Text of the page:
The growing interest in remittances by financial institutions leads to a deepening financialisation of remittances. Thereby, numerous financial instruments have been developed, aimed at channelling remittances into savings and insurance services, providing investment opportunities for remittance senders and receivers, and linking remittances to microcredit and microbusiness initiatives. This contributes to increase and extend the finance-led accumulation regime to new clients and regions and provides new raw material for speculation (Hudson 2008). This financialisation of remittances is likely to increase over the next few years. Thereby, the underlying root causes of global inequalities and poverty are sidelined and might be deepened.

Another recent tendency is the emphasis placed on the increasing number of female migrants and the development contributions of their remittances. Women migrants are applauded for remitting for longer periods of time, sending a higher percentage of their income than men and channelling remittances into health and education purposes rather than consumption. However, such claims are often based on large-scale generalisations or stereotypes regarding women’s behaviour, rather than on serious research. As such, they mobilise women’s remittance in instrumentalist ways, portraying women migrants and their remittances as part of the solution to the current financial crisis. As the global crisis continues, women’s remittances are likely to gain even further popularity, despite the fact that this is highly problematic.

Yet, critical voices warning about the unsustainable nature and problematic socio-economic consequences of the remittance-based development model are getting louder. Second and third generation migrants tend to send fewer remittances than first generation migrants. Given the consistently high transfer costs and the growing controls and restrictions on financial flows, migrants might increasingly send their remittances through informal channels. Increasing regulation of remittances might push migrants towards refusing to cooperate in the capturing of their earnings. Dissident migrants might also refuse to play the role of development agents and start using their political capital to organise and make demands, as some examples from Mexico illustrate. Critical research on remittances should focus increasingly on alternative forms of understanding and dealing with remittances.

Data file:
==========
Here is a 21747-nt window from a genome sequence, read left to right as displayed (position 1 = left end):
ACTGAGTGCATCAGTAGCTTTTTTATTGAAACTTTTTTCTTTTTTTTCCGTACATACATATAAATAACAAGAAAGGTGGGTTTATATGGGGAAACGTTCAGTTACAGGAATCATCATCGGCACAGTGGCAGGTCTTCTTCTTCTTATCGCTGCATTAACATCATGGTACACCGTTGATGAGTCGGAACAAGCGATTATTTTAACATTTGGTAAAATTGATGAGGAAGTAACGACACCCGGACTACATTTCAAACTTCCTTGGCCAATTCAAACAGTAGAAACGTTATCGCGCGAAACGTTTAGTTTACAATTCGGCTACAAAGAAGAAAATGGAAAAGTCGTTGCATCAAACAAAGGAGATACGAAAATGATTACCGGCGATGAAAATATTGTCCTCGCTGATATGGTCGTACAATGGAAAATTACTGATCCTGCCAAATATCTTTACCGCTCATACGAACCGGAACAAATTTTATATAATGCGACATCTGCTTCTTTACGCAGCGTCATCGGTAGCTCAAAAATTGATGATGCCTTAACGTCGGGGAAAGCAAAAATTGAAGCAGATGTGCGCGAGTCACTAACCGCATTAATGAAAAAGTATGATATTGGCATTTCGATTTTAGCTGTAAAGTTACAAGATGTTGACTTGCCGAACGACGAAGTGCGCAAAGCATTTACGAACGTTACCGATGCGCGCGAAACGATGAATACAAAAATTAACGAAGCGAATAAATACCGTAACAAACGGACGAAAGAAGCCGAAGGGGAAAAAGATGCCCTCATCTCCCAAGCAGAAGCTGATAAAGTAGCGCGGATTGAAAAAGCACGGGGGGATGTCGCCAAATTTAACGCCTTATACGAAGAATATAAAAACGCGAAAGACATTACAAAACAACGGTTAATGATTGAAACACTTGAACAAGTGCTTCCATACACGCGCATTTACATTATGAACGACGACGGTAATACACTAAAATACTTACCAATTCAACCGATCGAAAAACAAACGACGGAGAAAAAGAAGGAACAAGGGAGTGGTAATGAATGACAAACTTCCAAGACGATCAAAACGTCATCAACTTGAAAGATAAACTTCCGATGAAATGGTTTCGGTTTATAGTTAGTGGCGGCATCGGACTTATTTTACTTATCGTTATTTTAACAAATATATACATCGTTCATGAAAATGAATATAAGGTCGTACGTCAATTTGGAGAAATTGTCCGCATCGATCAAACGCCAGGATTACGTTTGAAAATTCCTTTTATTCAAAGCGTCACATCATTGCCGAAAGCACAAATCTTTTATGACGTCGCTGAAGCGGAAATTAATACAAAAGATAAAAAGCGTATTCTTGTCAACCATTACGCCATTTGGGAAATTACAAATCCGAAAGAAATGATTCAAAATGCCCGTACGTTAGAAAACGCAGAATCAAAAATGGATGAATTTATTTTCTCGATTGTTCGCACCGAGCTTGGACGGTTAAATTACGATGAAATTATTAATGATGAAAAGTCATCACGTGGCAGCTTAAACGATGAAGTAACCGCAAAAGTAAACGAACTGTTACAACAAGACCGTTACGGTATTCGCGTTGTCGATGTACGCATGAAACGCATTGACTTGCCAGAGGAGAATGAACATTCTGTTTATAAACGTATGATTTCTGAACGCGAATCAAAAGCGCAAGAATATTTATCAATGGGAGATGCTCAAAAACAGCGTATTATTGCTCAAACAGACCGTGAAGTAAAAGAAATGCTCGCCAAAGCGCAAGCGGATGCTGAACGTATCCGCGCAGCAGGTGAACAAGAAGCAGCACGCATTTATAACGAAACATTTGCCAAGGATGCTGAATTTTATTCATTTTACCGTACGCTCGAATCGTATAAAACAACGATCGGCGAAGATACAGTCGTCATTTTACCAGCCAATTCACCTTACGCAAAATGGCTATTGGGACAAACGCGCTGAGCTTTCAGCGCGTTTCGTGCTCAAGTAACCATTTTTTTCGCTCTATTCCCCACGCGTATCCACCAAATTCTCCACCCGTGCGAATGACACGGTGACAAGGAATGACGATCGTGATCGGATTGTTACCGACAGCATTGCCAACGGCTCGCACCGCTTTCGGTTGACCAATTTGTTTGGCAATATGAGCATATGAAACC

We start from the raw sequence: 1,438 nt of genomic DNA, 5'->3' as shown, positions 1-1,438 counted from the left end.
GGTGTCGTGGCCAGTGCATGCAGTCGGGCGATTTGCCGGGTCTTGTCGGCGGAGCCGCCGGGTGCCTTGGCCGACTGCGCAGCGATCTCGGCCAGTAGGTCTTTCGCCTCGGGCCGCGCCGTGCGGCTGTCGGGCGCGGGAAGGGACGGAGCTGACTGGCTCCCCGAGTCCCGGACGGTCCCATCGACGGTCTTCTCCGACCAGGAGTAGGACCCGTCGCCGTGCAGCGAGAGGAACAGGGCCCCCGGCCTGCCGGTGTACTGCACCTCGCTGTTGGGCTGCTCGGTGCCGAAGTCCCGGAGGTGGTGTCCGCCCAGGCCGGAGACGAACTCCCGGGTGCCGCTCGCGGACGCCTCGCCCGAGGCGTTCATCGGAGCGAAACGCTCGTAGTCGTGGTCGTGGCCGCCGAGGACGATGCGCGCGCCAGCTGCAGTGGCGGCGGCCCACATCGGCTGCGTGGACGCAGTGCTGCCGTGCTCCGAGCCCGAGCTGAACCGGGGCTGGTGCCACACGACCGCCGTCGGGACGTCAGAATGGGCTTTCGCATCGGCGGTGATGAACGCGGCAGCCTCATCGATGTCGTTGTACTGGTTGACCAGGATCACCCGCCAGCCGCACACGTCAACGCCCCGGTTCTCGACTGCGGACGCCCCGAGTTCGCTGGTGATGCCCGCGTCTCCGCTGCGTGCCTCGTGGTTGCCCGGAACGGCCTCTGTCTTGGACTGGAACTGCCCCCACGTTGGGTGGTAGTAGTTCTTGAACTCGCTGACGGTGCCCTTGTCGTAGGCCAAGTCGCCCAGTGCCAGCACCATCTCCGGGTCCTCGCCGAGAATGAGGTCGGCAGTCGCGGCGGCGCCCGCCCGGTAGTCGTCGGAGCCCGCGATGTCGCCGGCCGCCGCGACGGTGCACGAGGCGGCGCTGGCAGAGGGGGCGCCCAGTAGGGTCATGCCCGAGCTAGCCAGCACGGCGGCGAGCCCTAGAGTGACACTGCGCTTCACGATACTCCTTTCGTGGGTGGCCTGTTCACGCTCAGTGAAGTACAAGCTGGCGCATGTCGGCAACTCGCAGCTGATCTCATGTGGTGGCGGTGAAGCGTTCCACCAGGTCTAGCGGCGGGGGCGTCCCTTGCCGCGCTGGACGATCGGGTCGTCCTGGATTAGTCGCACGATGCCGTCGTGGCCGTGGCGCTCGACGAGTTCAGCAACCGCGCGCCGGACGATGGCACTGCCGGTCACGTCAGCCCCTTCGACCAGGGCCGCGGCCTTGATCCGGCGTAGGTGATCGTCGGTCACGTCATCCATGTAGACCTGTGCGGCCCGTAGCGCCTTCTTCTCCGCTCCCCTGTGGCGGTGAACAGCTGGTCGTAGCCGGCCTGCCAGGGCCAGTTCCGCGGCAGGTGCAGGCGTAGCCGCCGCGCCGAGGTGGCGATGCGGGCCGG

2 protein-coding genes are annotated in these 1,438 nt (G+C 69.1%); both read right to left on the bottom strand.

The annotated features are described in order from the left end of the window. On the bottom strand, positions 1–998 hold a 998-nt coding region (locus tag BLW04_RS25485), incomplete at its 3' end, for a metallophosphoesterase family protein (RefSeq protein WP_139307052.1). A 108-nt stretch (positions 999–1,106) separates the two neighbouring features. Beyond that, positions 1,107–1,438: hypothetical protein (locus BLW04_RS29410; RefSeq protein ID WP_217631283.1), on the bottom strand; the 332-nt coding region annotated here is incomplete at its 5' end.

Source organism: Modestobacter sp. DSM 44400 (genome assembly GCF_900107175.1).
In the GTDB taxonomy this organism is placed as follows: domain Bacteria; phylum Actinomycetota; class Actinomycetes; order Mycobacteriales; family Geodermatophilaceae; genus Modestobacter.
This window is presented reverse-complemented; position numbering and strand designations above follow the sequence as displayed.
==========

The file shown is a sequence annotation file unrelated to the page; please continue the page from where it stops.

What are the structural long-term perspectives?

In 2011, Overseas Development Assistance fell by nearly 3% to USD 133.5 billion (OECD 2012). Given the declining ODA contributions combined with the ongoing global financial crisis, the crisis of development financing is not likely to improve in the near future, which means that one of the underlying rationales of the attempts to capture remittances for development is not likely to change fundamentally. Thus, despite renewed research demonstrating the unsustainable nature of the remittance-based development model, attempts by the international community to capture remittances are likely to continue and even increase.

Given the pioneer role of the Philippines in managing emigration and harnessing remittances, Filipino experts have recently been contracted as consultants by other countries to assist them in establishing policies and institutions for the management of migration and the harnessing of remittances. This expression of the ongoing Global Remittance Trend broadens the ‘remittance industry’, turning it into a field of expertise. This is also a sign that more countries might move towards a remittance-based development model and the hype about remittances is likely to continue in the foreseeable future, despite its unsustainability and highly problematic consequences.

-   -   -


Delgado Wise, R. and Márquez Covarrubias, H. (2007) ‘Migration and Development in Mexico: Toward a New Analytical Approach’, Journal of Latino-Latin American

Studies 2:3, 101–19.

Hudson, D. (2008) ‘Developing geographies of financialisation: banking the poor and remittance securitisation’, Contemporary Politics 14:3, 315-333.

Kunz, R. (2011) The Political Economy of Global Remittances: Gender, Governmentality and Neoliberalism, London: Routledge.

OECD (2012) ‘Development: Aid to developing countries falls because of global recession’. 04.04.2012. Available at: (24.08.2012).

Sirkeci, I. Cohen, J.H. and Ratha, D. eds. (2012) Migration and Remittances during the Global Financial Crisis and Beyond. Washington DC: World Bank. Available at : (24.08.2012).

World Bank (2012) Remittance flows in 2011 – an update. Migration and Development Brief 18, 23.04.2012. Migration and Remittances Unit, Dilip Ratha and Ani Silwal. (24.08.2012).

Rahel Kunz is a lecturer at the Institute of Political and International Studies of the University of Lausanne, Switzerland. She has published articles in the Journal of European Integration, the Review of International Political Economy and Third World Quarterly and completed The Political Economy of Global Remittances: Gender, Governmentality and Neoliberalism (Routledge 2011) and co-edited Multilayered Migration Governance: The Promise of Partnership (Routledge, 2011) with S. Lavenex and M. Panizzon.

© Copyright: click here                                       Join our discussion group on LinkedIn